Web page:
Thursday, August 28, 2008

History of the Novel

People used to assume that the novel emerged at the end of the European Renaissance with Miguel de Cervantes's Don Quixote (the first part published in 1605 and the second in 1615). As Margaret Anne Doody (1997) shows, however, in The true story of the novel (see our list of books on the psychology of fiction by clicking here), the novel is much older. Greek novels have survived from 100 BCE. But even this history is parochial. A parallel tradition of prose fiction exists in the East, although because of the fragility of bamboo-based materials for writing on, fewer ancient works have survived there than in the West. One notable example of an early novel, written about 1000 years ago, is Murasaki Shikubu’s The Tale of Genji (translated by Royall Tyler, Penguin, 2001; see also William Puette's, 1983, The tale of Genji: A reader's guide. Rutland, VT: Tuttle).

The tale of Genji is a thoroughly psychological novel, written by a woman who was the daughter of the court scholar in what is now Kyoto, in Japan. The introduction to the English version tells us that her name is a pseudonym: Murasaki is the name she gives to her novel's heroine, and Shikibu is the name of a post once held by her father. She was far more learned in the Chinese classics than was thought proper for women, and she suffered the loss, in turn, of three people to whom she was very close. "I wish I could be more adaptable and live more gaily in the present world," she wrote in her diary, "had I not an extraordinary sorrow." Without benefit of reading either Roman Jakobson or Jacques Lacan, Shikibu has superbly depicted the phenomenon of the metonymic chain: the idea that sexual desire is always a quest, never quite fulfilled, a displacement along a chain of substitutions (metonyms) from the union with one's original object of attachment. Shikubu's story is of Genji's yearning for his lost mother, and his finding principally reminders, images, parts …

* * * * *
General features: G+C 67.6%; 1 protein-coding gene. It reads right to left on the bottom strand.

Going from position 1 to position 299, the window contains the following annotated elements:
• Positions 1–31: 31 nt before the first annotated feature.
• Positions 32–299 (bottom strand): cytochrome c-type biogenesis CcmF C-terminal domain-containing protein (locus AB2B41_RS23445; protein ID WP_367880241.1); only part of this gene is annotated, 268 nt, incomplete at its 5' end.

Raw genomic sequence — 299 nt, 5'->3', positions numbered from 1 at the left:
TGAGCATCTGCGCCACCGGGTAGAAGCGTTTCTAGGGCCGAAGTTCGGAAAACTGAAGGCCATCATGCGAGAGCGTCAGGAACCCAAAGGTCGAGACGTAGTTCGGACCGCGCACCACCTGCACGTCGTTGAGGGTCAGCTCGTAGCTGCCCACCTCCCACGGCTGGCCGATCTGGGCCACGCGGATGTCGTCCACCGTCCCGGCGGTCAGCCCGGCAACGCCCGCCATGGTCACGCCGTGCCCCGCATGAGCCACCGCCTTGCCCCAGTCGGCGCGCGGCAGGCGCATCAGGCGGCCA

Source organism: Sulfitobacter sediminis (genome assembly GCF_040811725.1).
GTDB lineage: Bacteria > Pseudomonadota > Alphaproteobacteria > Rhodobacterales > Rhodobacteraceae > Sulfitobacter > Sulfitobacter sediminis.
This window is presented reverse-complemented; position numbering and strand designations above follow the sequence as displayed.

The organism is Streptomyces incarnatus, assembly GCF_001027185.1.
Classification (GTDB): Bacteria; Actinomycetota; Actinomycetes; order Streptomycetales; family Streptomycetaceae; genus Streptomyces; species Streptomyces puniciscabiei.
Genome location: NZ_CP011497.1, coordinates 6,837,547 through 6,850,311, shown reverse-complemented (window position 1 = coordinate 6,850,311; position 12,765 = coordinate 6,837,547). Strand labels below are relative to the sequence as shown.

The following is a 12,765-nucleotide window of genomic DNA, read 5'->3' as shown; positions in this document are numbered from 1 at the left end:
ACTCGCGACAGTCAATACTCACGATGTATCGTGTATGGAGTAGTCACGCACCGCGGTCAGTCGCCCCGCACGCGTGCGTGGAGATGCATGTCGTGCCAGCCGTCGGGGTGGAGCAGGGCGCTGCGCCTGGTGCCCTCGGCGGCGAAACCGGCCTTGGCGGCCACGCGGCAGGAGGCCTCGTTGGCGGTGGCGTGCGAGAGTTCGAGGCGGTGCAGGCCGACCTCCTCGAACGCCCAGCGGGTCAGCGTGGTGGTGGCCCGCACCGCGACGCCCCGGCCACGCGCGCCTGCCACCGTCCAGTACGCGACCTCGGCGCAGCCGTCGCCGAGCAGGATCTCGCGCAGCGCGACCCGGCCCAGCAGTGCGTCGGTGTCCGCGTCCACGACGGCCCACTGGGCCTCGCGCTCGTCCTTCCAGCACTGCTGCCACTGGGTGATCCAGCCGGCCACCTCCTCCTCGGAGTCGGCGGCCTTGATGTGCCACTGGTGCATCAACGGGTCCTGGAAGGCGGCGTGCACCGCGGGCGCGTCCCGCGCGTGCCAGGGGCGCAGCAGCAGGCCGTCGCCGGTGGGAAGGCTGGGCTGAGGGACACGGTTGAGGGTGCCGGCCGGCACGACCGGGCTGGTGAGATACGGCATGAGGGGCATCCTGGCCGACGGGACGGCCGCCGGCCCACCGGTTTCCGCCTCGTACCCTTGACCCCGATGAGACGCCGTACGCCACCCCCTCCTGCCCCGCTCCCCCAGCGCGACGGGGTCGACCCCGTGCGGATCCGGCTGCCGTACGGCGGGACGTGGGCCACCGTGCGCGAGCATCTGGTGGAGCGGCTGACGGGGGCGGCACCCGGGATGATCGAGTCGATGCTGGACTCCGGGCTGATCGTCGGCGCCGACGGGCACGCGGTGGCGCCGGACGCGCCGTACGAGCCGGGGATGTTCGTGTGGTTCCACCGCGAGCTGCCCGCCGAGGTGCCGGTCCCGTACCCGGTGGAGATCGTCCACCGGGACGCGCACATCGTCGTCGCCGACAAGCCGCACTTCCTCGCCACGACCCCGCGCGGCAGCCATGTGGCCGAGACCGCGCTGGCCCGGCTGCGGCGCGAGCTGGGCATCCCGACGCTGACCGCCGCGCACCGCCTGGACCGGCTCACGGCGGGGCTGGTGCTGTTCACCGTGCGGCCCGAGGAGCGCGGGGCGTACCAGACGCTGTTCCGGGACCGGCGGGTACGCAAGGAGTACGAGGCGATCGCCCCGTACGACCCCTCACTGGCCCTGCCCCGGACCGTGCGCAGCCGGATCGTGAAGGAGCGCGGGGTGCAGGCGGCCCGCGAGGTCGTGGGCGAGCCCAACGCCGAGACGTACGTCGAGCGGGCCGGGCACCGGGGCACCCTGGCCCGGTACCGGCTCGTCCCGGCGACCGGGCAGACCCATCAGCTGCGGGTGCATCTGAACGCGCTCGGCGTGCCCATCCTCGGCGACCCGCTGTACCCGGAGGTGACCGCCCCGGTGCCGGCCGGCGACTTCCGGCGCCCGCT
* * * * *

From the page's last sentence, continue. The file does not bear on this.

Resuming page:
Here is the novel's first sentence:
In a certain reign (whose can it have been?) someone of no very great rank, among all His Majesty’s Consorts and Intimates, enjoyed exceptional favor.
This someone is Genji’s mother, Kiritsubo. The novel then opens out into a series of Genji's love affairs. The first is with Fujitsubo, whom Genji's father (The Emperor) has taken as a mistress after Kiritsubo died. Being a Consort of the Emperor, she is, properly speaking unattainable, but Genji does attain her, at least partly. He has affairs with many other women. Most importantly he falls in love with Murasaki, who reminds him of Fujitsubo and, of course, of his mother, Kiritsubo. The tale of Genji, one might say then, is the perfectly metonymic novel. For modern readers, it does go on a bit (1000 pages), perhaps a hint that the metonymic chain can be quite extended; I am afraid I have not reached the end. But it is beautifully written and poignant. It enables one to enter an ancient feudal society utterly different from anything that exists today, dedicated to aesthetics, principally in poetry and music, in which the cardinal virtue was sensitivity to the pathos of life, especially as expressed in the arts. It is also insightful about something that may be a universal of human experience.

Monday, August 25, 2008

Act V

The National Public Radio show This American Life has a fascinating episode (#218: "Act V") that follows a group of inmates in a high-security prison as they prepare to perform the last act of Hamlet. It is a wonderful exploration of the potential for fiction to transform an individual, to illuminate one's own personality and experiences and lead to individual growth. One also cannot help but ponder the potential for human transformation in general, and the competing goals of incarceration: to both rehabilitate and to punish. You can listen to the show for free here (a copy can also be downloaded for 95 cents). The organization responsible for this program can be found here. This American Life can be subscribed to as a podcast, through iTunes.